I am building a Z80 computer
May 20, 2013
May 20, 2013
I am building a Z80 computer, based on the Zilog Z80 Z84C0006, a 6MHz CMOS version. bdk6 has started a very similar project at nearly the same time, We will certainly exchange ideas along the way. Other than bdk6 I will build a modular system with several extension boards, and my version will probably run Microsoft BASIC later. Much later...
As I have never built a Z80 computer before I will start with a bare minimum version, devided in 3 mile stones respectively boards:
Board one (200 x 150 mm perfboard) will carry the CPU, the ROM (EEPROM), oscillator(s), reset, PIO and power supply circuitry. There is enough place left to add serial access, RAM and other fancy stuff later.
Board two (150 x 100 mm perfboard) will carry 7-segment displays with according drivers and control circuitry to display current data and address bus status.
Board three will be a kind of homebrew Arduino shield EEPROM programmer (I am too lazy to move a lot of DIP SPST switches).
Next steps will be to draw the schematics of each board and gather parts.
May 23, 2013
I managed to finish the bare bone version schematic of the Z80 computer for first experiments. I mainly followed the instructions and explanations on The First Great Z80 Project, beside studying all the data sheets. The computer is in the moment just clocked by a 1 Hz Schmitt trigger inverter oscillator, later it will be clocked by a 6.144 MHz OSC.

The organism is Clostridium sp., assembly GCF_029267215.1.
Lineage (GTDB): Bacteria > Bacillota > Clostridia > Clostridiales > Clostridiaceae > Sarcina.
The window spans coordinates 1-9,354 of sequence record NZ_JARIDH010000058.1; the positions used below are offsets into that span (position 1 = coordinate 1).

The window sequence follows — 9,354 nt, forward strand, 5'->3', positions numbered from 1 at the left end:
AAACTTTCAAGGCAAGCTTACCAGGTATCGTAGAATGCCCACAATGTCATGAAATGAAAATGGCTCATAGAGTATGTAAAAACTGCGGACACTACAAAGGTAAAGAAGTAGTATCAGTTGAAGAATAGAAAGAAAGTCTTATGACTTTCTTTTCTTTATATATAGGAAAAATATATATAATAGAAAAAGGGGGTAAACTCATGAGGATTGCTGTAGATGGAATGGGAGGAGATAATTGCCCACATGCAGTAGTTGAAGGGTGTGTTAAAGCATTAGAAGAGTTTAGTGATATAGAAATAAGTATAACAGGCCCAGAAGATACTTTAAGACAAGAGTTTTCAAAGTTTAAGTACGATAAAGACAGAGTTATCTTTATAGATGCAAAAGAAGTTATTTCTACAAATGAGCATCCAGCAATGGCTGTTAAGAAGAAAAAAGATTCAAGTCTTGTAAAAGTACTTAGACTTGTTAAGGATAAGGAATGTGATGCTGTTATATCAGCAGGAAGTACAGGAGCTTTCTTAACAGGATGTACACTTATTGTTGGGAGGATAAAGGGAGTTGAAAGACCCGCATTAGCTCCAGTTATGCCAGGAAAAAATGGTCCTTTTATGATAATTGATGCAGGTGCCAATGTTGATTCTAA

The next step was to make a kind of wiring plan for the address and data bus. You can find the wiring plan in the attachments. As I have no wire wrap equipment and I am not a fan of cable spaghetti, I desided to put the address and data bus wires on the top side of the board. The chips and wires are aligned at a grid of 2.54mm. I have also included the RAM already on my wiring plan; I will just leave the IC socket blank in the moment. The connection dots in the wiring plan are actually single male pin headers, so it's easy to connect several wires on one spot and have access to every address and data line with a logic probe etc. This makes the board bigger than it must be, but it hopefully helps to keep track and I can later route a PCB if this ever goes beyond experiment and prototype status.